Related: Does your dog struggle with allergies? Find out if Piriton could be the answer in our guide.
Compulsive repetitive behaviours
A 2011 study published in the Journal of the American Veterinary Medical Association indicates there might be a link between compulsive tail-chasing and canine autism, particularly when accompanied by episodic aggression.
Similarly, other compulsive behaviours – such as walking in circles – can be considered possible dog autism symptoms. Dogs affected by the condition may also display more unusual compulsions, such as arranging their toys in a certain way or keeping the space around them incredibly tidy.
Again, as isolated incidents, these behaviours are usually harmless – most dogs occasionally chase their tails or generally do things that we find baffling from time to time. This should only be a cause for concern if it happens regularly, is accompanied by unprovoked aggression or anxiety, or coupled with other unusual symptoms.
Difficulties in communication and interaction
This symptom may be quite difficult to diagnose since every dog has a slightly different, individual way of communicating with their owner.
However, if you find your dog is generally lethargic, uninterested in playing or interacting with you and others, and incapable of making their emotions known to you, it may be an indication of an autism-like condition.
Examples of behaviours that indicate communication and interaction difficulties include:
- Lack of enthusiasm and interest – on the whole, we know dogs to be energetic, enthusiastic animals. They respond with clear anticipation and joy at things such as walks, playtime, or treats. If your dog shows no enthusiasm and appears uninterested in these things, this may be an indication of dog autism.
- Occasional or regular unresponsiveness – dogs with canine autism may ignore you more often than not. For instance, they won’t react when you call their name, even though you’re certain they know you’re talking to them. They may also avoid eye contact with you and generally show no interest in your attempts to engage with them.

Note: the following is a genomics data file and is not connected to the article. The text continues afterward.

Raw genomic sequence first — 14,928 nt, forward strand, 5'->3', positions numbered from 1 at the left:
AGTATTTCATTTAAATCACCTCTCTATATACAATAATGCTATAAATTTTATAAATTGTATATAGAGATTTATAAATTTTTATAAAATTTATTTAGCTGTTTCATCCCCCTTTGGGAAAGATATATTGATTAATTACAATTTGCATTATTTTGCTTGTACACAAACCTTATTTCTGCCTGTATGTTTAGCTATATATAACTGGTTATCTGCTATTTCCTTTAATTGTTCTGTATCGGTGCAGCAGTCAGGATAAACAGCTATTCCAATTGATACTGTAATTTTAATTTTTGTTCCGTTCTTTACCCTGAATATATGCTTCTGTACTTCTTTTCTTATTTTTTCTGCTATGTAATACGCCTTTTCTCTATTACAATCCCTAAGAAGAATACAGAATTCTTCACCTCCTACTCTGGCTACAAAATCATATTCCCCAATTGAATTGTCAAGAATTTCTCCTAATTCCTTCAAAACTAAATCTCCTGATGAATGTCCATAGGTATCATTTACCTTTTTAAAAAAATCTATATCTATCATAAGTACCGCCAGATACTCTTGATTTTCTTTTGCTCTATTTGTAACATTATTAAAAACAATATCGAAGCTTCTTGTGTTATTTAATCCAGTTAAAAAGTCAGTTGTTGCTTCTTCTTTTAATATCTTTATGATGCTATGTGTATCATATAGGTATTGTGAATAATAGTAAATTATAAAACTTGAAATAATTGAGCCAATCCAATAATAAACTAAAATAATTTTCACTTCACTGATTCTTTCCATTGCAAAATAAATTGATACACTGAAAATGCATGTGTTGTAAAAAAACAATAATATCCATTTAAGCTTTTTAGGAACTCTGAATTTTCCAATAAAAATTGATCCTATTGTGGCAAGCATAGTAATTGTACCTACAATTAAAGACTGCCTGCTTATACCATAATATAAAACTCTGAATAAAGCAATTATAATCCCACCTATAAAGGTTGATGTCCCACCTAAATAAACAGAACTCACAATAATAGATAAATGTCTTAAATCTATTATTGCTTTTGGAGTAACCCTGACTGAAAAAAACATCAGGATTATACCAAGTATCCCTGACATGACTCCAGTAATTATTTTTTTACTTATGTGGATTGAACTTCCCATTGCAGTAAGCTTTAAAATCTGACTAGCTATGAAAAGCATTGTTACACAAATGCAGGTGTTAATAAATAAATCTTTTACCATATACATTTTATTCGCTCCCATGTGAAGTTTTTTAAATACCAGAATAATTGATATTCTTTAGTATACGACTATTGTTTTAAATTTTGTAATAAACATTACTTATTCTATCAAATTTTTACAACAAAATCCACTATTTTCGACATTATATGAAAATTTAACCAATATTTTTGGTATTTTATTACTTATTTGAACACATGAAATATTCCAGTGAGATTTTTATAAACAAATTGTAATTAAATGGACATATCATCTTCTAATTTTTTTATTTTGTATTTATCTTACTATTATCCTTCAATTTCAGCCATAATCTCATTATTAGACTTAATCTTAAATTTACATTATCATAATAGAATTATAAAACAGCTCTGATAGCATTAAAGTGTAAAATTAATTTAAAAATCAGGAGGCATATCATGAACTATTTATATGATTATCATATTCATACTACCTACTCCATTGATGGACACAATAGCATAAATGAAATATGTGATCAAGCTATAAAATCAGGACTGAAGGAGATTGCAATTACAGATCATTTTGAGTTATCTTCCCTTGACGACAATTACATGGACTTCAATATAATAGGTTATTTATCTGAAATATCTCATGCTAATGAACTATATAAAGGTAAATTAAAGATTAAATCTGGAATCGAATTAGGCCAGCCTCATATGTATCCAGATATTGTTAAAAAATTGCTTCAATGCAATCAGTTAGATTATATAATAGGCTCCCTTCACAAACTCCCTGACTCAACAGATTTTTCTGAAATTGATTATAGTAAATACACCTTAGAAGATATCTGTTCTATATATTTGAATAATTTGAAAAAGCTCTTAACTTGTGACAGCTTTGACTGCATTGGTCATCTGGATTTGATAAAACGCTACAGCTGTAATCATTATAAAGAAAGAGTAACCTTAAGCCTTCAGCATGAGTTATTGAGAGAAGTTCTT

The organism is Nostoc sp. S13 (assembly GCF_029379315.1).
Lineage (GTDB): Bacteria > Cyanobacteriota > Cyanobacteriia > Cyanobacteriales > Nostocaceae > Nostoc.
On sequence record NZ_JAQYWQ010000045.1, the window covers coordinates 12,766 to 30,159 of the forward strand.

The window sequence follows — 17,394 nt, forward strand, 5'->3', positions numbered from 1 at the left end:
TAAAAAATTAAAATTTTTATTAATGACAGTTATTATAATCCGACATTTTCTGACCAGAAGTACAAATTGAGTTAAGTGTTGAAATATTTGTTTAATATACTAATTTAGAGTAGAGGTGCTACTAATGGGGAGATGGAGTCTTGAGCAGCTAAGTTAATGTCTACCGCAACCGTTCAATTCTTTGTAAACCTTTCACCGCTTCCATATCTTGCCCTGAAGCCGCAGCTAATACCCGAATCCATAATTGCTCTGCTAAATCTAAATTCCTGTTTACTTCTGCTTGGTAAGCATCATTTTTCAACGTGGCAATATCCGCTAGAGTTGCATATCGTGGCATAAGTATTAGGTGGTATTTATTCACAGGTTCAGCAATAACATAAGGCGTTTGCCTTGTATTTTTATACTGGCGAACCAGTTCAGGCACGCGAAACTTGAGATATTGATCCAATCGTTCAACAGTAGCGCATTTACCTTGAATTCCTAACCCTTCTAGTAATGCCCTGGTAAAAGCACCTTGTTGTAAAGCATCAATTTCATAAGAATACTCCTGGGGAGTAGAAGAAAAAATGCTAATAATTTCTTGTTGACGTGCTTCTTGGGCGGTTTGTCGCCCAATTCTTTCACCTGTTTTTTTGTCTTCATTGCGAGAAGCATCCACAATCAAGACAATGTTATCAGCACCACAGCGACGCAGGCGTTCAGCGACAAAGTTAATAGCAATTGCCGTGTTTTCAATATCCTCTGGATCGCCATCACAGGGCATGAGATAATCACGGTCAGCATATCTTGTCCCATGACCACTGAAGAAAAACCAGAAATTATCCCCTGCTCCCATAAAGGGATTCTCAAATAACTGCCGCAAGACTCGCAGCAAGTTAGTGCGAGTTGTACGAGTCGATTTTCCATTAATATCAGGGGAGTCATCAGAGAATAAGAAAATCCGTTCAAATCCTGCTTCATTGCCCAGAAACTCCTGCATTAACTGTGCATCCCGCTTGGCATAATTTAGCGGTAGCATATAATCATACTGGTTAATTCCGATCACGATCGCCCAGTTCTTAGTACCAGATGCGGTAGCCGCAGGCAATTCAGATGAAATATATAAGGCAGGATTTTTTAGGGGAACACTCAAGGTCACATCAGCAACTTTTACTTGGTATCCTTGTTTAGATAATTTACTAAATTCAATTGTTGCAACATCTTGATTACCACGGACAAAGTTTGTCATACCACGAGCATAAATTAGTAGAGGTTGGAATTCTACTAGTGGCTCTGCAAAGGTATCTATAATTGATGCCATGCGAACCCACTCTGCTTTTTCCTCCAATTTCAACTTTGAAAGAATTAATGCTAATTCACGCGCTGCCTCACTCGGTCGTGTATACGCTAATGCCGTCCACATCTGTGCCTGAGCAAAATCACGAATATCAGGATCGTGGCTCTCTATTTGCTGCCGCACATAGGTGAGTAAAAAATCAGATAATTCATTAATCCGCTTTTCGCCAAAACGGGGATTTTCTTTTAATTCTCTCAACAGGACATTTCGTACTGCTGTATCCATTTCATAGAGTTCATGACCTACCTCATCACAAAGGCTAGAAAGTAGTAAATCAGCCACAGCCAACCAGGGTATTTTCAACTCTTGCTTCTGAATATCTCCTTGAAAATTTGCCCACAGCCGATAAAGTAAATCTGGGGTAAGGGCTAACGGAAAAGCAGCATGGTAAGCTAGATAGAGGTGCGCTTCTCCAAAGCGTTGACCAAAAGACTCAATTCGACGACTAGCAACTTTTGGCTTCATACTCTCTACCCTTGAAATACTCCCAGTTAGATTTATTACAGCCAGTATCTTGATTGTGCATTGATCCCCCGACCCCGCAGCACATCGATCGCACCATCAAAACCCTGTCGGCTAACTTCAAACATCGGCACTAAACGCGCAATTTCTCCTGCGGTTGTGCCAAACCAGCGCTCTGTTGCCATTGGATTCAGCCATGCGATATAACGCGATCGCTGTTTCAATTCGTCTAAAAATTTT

- Spacing out – most dogs are curious, vigilant creatures that like to know what’s going on around them. If your dog regularly spends long periods of time aimlessly staring into space, there’s reason to believe they may have autism or another form of dysfunctional behaviour.
Again, for these to be symptoms of canine autism or a related condition, they must form a pattern and date back to the dog’s early age. If your dog suddenly becomes lethargic or unresponsive in a way that’s unusual for him, take him to the vet as soon as possible to check for infections, injuries, and other physical issues.
Recommended: Is it possible for dogs to have Down Syndrome?
Obsessive devotion to a routine and distress at new experiences
Most dogs develop a routine that’s based on your own typical day and learned through repetition. For instance, if you walk your dog first thing every morning, they’ll expect to go outside as soon as you get up. If for some reason this doesn’t happen one day, they might be confused or disappointed, but they’ll move on pretty quickly.
An autistic dog, meanwhile, may display anxious or aggressive behaviour at any deviation from its usual routine. Similarly, dogs with autism are likely to show distress during confrontations with new experiences, toys, treats, and people.
Social anxiety and socialisation issues
Just like humans, some dogs are sociable and exuberant, while others are more shy and withdrawn. If your dog regularly reacts with extreme anxiety to meeting people and other dogs, however, it may be a cause for concern.
Keep in mind that a lot depends on the training and socialisation practice your dog has experienced. The anxiety may just be down to a lack of exposure to other dogs, people, and environments – group classes at a dog training centre or sessions with a canine behaviourist could solve the problem.
Causes of autism in dogs
Although autism is not fully understood, research shows that there are underlying genetic causes for autism in humans. In other words, it’s a disorder a person is born with – you can’t ‘get’ autism later in life.